However, in the course of achieving this the working class also paves the way for a freedom of which the bourgeoisie has never dreamt, namely freedom to live without the supervision of the state.
It is commonly alleged that Marxists believe in the state. The opposite is the case. We are opponents of the state.
The state by its very nature is an instrument of domination and oppression-a means by which one section of the population forcibly holds down another. States cannot be other than institutions of violence. Essentially, as Engels put it, they consist of 'bodies of armed men'. People bear arms either to kill other people or to force them to do things against their will, that is to deprive them of their freedom.
All this applies to the new workers' state emerging out of the successful revolution just as it does to the capitalist state. There is a difference of course. The capitalist state is an instrument for maintaining the exploitation of the many by the few. The workers' state will be an instrument of the majority for suppressing the minority of exploiters.
Nevertheless, even at its most democratic the workers' state remains an institution which limits human freedom in various ways. Indeed, even though the workers' state represents and involves the majority of the working class, it not only suppresses the old ruling class but also places certain restrictions on the freedom of the working class itself.
The workers' state is a weapon of class war and waging war means not only attacking the enemy but disciplining your own forces, just as a picket line is a weapon of struggle against the employers which operates by disciplining backward workers.
This is why there can be no talk of complete freedom-of freedom for all-until even the workers' state has been dismantled. And this has always been the ultimate objective of Marxists, repeatedly reaffirmed by Marx, Engels, Lenin and Trotsky.
However, there is no Marxist proposition that has been so consistently dismissed as utopian as that of the withering away of the state. So let us examine the arguments.
First let us be clear that Marxists do not suggest that the state can be dispensed with immediately (that is the anarchist view), but only on the basis of certain preconditions. These have been dealt with earlier in this pamphlet: the international victory of the socialist revolution and the total defeat of the counter-revolutionary bourgeoisie; the abolition of the root of all exploitation and class divisions; the achievement of material abundance in which goods are distributed according to need.
In these circumstances the state will have lost its essential functions. There will be no oppressor class to defend and no oppressed class to hold down. Nor with world socialism will there be national (or imperialist) interests to assert or foreign interests to combat.
What about crime and managing the economy, the sceptic will ask.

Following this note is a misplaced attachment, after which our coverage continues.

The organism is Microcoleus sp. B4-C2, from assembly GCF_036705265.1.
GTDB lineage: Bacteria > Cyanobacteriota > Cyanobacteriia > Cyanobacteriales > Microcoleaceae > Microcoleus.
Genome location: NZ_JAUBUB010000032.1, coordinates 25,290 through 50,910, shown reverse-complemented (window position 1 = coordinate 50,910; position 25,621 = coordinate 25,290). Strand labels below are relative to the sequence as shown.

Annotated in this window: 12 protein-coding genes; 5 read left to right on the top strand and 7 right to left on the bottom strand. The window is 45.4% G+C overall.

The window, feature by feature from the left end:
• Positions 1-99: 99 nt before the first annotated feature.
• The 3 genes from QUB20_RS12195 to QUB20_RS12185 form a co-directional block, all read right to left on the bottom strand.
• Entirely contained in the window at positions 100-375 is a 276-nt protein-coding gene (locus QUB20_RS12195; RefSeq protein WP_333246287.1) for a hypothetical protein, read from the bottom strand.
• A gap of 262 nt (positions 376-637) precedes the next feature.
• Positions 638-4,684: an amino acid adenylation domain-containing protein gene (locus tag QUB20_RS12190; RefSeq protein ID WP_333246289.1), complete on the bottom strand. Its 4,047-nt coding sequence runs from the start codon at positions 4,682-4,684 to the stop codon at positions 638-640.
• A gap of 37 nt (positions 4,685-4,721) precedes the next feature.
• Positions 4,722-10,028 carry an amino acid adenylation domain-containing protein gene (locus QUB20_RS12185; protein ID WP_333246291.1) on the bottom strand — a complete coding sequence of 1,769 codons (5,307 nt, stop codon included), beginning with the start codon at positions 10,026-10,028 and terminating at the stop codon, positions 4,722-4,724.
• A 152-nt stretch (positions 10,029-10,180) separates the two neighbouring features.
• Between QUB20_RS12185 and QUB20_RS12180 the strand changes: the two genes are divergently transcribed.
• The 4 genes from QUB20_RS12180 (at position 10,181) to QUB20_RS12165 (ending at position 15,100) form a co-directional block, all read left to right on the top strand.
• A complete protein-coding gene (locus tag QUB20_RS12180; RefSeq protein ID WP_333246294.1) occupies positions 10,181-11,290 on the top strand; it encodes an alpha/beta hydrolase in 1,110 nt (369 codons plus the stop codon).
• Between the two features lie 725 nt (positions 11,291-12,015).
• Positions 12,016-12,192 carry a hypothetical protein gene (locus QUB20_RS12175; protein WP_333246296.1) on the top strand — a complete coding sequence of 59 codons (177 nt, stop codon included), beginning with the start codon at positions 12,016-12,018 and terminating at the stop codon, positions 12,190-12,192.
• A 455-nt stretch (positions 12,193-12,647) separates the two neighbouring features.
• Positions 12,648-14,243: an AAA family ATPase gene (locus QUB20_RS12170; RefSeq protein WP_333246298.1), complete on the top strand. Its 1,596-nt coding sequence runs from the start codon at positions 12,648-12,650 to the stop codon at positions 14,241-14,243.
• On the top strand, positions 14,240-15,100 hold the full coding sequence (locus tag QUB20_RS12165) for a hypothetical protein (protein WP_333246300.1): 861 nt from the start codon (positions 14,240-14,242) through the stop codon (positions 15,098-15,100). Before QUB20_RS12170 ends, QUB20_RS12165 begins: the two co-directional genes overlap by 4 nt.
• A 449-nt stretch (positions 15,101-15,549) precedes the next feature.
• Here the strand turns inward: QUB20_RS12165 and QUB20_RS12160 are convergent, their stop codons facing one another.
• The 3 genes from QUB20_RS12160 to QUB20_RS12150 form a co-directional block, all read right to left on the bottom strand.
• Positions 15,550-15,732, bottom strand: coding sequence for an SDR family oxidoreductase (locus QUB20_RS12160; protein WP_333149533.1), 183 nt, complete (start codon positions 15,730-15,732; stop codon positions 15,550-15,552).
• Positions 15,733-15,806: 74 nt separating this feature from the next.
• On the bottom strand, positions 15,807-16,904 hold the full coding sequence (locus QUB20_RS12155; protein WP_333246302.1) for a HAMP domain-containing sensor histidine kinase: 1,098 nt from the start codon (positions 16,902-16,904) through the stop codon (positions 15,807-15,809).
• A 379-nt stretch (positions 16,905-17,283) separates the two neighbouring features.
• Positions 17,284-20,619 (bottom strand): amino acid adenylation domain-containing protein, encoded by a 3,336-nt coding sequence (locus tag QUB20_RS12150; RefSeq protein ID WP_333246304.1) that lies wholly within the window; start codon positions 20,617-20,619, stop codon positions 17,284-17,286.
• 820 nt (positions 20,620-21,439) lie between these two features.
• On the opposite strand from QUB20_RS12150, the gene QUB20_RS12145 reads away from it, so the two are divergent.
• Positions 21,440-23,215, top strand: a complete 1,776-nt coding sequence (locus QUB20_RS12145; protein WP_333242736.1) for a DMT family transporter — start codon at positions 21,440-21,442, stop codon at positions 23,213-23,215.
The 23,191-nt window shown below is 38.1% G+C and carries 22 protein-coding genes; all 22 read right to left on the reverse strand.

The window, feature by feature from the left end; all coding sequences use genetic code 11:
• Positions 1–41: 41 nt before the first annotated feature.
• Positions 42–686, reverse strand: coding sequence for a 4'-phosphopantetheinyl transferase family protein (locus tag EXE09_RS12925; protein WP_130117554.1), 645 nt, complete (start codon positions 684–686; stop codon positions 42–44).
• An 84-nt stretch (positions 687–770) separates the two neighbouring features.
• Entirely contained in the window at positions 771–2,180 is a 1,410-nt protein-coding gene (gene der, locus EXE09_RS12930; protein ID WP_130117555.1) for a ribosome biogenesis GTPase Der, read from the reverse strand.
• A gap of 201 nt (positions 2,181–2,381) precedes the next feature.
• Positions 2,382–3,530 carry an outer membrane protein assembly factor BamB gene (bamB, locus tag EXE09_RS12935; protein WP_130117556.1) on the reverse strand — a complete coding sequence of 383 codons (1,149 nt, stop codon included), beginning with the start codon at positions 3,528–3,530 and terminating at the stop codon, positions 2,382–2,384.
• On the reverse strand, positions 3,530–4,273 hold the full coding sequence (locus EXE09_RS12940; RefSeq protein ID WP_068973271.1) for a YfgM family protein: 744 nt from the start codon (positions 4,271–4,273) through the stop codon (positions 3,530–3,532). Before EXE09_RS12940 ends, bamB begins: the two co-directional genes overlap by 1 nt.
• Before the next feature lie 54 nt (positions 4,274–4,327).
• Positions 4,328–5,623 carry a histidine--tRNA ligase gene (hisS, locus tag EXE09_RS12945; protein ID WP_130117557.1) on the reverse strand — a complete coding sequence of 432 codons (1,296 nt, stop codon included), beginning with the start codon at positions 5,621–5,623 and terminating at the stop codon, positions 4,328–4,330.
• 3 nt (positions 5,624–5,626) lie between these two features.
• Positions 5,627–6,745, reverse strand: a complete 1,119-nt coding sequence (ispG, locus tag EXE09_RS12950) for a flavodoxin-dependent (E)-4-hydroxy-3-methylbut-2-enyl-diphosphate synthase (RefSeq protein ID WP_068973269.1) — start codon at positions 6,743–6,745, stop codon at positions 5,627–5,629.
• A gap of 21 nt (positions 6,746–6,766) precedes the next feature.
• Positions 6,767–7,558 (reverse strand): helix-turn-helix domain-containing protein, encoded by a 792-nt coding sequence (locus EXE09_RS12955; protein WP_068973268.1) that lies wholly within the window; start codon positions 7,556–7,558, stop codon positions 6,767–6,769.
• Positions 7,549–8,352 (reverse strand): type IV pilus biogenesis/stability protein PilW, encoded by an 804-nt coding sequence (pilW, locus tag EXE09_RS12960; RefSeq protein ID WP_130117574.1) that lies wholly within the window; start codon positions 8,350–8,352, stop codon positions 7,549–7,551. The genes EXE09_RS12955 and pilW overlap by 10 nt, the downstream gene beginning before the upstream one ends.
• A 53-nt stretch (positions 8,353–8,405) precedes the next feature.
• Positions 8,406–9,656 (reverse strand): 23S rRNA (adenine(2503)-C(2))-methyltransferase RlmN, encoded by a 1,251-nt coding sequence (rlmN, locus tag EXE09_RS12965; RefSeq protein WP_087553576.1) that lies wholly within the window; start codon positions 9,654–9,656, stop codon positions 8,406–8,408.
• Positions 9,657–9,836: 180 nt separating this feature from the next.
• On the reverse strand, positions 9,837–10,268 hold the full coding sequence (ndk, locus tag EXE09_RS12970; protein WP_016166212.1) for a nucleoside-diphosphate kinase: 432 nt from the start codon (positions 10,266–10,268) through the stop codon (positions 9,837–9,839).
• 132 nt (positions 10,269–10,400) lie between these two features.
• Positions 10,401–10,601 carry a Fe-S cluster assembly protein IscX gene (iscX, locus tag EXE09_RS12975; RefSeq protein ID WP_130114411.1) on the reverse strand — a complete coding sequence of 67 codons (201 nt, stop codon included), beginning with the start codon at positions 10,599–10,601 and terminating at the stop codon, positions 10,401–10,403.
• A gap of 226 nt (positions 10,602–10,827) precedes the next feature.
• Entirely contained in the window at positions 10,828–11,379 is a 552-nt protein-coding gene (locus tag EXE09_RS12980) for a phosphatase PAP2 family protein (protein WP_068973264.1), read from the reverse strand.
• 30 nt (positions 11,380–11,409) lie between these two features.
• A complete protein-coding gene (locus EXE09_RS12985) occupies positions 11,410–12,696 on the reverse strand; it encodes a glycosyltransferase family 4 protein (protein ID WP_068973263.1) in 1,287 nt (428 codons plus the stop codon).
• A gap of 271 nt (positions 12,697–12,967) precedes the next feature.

In a fully socialist society crime will, to all intents and purposes, disappear, not because under socialism everyone will become 'good' or morally perfect, but because the motives and opportunity for crime will be removed.
Let us illustrate the general case with the example of one of the most common forms of crime, car theft. An advanced socialist society will probably resolve the problem of transport in one of two ways. Either every individual will be supplied with adequate and equal means of transport, or public transport will be raised to the level where personal transport is unnecessary. In either case the market for stolen cars and the motive for stealing them will both have gone, and what applies to cars will eventually apply to all goods.
This leaves the question of crimes against the person-assaults, murders, sexual crimes and such like. These are already a small proportion of crime and a non-competitive socialist society which cares equally for all its members will undoubtedly reduce them greatly. What anti-social behaviour remains will best be dealt with by collective organisations of local communities. It will not require the state.
As for running the economy, it should be said that in the last analysis it is economies that run states, not vice versa. In so far as state management of the economy has greatly increased in the modern world this is for two reasons: to try (unsuccessfully) to mitigate the internal contradictions of capitalism; and to organise the forces of national capitalisms in competition with others.
With socialism both these requirements will cease.
Thus in the socialist society of the future the state will wither away and this will mark the disappearance of the last vestige of the terrible legacy of class society, and the final completion of humanity's leap from the realm of necessity into the realm of freedom-which is the essence of socialism.